The inspiration for this recipe was a leftover ham bone. The only recipe I could find that used ham bone was split pea soup. I am not a huge fan of split pea soup, so I decided to start with Julia Child’s pork stock as a guide (if you have her books, look up the split pea soup, the stock recipe is in there).
I wanted something crunchy and a little rich to go with this light soup. The easy solution is toasted baguette, but I wanted to try something different. The pancetta polenta crouton I settled on goes well is versatile enough to top salads or stand alone as an appetizer. For my next dinner party, I plan to serve the polenta croutons topped with fig butter.
Fresh broth is really different to the canned / boxed broth at the supermarket. I am not against bouillon cubes and boxed stock; those are staples in my pantry. It’s just nice to experience the difference between store bought and fresh.
If you just don’t have time to make your own broth, just substitute in chicken or vegetable stock. I haven’t been able to find a place that carries ready-made, gluten-free pork broth.
If you can’t make your stock within a few days and are worried about freshness of the pork bone (who wants Botulism with their soup), wrap the bones well in parchment paper and a Ziploc bag and stick them in the freezer for up to three weeks.
2 stalks of celery, chopped into 3 inch lengths
2 carrots, chopped into 3 inch lengths
herb bouquet: 5 sprigs each rosemary, thyme and parsley
1 large bay leaf
10 cups water
1. Tie the rosemary, thyme and parsley together in a thin layer of cheesecloth. (If you are using a fine strainer at the end, you don’t have to do this, you can toss the herbs into the pot without wrapping them up.)
2. Put the first 6 ingredients in a large stock pot. Add 8-10 cups water. The water should completely or mostly cover the ham bone.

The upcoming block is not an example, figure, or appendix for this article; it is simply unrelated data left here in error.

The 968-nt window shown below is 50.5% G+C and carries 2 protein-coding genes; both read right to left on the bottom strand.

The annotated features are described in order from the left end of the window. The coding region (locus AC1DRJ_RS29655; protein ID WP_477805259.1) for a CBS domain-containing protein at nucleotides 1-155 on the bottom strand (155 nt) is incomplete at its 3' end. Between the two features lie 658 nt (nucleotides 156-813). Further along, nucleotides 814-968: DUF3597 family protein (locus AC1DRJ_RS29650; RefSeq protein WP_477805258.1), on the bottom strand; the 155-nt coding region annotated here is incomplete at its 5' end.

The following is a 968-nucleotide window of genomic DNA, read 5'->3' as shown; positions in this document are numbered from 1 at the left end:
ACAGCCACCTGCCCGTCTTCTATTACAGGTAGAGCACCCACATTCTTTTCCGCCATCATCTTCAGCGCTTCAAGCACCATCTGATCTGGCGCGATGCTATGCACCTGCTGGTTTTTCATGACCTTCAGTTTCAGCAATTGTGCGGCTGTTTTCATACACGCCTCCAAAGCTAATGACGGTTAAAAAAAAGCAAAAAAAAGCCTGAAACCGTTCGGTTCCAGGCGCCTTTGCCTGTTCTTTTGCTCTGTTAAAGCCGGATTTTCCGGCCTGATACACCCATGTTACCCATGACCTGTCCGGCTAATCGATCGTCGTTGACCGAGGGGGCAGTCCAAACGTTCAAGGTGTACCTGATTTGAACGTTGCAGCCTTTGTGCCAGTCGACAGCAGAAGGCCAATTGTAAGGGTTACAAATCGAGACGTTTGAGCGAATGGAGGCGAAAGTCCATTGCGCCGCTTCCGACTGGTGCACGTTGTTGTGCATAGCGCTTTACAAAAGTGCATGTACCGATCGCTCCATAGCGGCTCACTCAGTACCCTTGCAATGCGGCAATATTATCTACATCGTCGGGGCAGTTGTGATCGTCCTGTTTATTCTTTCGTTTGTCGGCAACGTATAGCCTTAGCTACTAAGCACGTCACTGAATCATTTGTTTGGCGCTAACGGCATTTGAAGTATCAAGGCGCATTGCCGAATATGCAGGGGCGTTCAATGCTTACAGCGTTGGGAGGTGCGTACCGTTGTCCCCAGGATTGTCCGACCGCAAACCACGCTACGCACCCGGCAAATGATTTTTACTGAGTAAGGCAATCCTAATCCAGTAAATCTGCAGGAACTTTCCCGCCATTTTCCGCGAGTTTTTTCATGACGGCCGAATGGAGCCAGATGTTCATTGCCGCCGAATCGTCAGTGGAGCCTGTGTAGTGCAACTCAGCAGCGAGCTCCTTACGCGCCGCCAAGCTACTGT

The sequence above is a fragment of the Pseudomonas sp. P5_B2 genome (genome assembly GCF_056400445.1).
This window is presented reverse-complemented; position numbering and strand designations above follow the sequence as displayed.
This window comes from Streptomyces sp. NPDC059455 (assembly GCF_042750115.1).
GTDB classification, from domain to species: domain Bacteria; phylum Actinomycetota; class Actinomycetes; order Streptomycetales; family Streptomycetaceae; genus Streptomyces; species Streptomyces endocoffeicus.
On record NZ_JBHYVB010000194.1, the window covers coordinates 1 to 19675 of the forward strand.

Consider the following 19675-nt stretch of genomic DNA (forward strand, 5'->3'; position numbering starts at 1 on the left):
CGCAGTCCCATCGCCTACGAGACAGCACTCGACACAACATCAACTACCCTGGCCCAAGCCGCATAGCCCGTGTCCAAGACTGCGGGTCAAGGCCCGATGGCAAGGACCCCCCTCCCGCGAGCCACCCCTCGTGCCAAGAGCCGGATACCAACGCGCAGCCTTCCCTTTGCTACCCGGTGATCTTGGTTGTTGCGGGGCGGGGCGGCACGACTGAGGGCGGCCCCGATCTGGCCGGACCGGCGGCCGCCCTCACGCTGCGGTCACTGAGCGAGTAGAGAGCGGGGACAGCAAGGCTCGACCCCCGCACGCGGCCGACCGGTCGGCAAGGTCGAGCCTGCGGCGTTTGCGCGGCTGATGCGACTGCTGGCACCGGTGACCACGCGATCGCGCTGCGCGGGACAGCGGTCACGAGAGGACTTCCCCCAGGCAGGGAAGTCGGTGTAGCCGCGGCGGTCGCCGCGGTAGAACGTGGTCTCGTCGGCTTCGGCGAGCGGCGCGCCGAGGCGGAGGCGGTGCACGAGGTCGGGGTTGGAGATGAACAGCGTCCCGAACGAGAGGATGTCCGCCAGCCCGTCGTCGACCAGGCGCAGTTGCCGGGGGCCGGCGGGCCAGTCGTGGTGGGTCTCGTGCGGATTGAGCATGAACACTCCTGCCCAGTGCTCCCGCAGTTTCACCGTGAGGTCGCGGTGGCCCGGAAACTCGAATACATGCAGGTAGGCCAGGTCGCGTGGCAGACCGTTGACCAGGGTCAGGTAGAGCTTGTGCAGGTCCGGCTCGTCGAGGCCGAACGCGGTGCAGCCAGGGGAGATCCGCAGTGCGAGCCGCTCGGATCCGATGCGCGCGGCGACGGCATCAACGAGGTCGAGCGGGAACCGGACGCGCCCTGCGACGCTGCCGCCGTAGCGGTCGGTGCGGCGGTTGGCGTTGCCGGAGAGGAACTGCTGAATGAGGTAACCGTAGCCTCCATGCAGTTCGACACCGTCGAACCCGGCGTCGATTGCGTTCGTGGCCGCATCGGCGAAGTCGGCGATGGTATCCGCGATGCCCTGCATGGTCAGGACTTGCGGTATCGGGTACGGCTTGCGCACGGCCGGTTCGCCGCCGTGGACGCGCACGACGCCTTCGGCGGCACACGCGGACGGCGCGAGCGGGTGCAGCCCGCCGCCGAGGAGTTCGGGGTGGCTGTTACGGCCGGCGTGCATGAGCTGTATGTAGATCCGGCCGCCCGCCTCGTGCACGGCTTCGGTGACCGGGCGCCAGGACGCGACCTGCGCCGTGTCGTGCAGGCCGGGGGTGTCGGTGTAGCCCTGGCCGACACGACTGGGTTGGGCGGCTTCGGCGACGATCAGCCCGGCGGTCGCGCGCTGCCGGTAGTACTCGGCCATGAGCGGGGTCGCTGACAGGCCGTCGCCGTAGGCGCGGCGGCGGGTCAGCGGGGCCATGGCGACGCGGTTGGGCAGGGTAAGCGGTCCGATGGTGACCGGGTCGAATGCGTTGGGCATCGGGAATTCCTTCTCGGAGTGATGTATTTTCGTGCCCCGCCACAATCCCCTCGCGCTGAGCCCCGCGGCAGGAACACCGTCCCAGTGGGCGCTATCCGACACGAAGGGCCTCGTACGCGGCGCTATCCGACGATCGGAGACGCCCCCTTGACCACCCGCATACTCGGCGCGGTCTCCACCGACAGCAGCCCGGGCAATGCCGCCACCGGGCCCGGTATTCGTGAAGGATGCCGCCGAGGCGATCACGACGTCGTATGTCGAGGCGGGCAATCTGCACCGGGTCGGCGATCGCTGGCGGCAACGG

3. Bring to a boil. Stir. Reduce heat to a medium low and simmer for 2-3 hours, stirring occasionally.
4. Remove from heat. Using a strainer ladle, begin to remove the ham bone, herb bouquet and vegetables. Strain the broth to catch any smaller bits of bone, etc. I normally balance a strainer, lined with cheesecloth on top of another large pot and pour from one pot to another.
5. Allow to cool. Skim fat from top with ladle.
Voila! Fresh pork broth.
4 cups pork, veggie or chicken broth
2 large onions, thinly sliced
3 small carrots, peeled and diced
1 can cannelloni beans, drained
3 cloves of garlic, diced
2 Tbsp. butter
1 Tbsp. brown sugar
red pepper flakes, to taste
salt and pepper, to taste
Pancetta Polenta Croutons:
4 -5 strips of pancetta
1 cup polenta meal
3 cups chicken broth or water
2 Tbsp. Parmesan cheese
2 stems of rosemary, tough stems discarded and finely chopped
1. In a large soup pot, start to sweat the onions and garlic in butter over medium low heat. After 5 minutes, or when the onions become translucent, add the sugar, chili flakes and a little salt and pepper. Allow the onions to caramelize, about 20 minutes. They should be brown and soft.
2. While the onions are caramelizing, crisp up the pancetta. Over a medium high heat in a dry pan, fry up the pancetta. It should have enough fat that you will not need to add any oil to the pan. When the pancetta is crispy, remove from heat and finely chop.
4. Start the polenta by bringing the broth to a boil. Reduce heat to medium low. Slowly add the polenta meal, stirring constantly. Allow the polenta to thicken, stirring frequently, about 10 minutes. When the polenta is thick, add the Parmesan, pancetta and rosemary. Pour into a 9×9 inch-square pan (I suggest lining the pan with wax paper or saran wrap). The polenta will firm up as it cools.
5. When the onions are well caramelized, add the carrots and cannelloni beans. Turn the heat up to medium high. Cook, stirring occasionally, 3-5 minutes.
6. Add the broth and bring to a boil. When the soup reaches a rolling boil, reduce the heat to medium low and simmer at least 20 minutes.
7. While the soup is simmering, un-mold the polenta. Cut into square or rectangles. I suggest cutting them on the smaller side so you have more crispiness, but then it takes a while to fry off all those squares.
8. Pour grapeseed oil into a medium skillet over high heat. The oil should come up about ¼ inch or so up the side of the skillet. You can tell the oil is hot enough to fry in when a drop of water sizzles in the oil. When the oil is hot, starting add polenta, a few squares at a time. Cook about 2 minutes on a side or until the square is golden brown and crispy.
9. Serve the squares along side the soup, lightly garnished with a little Parmesan. Garnish the soup with finely minced parsley to add some color.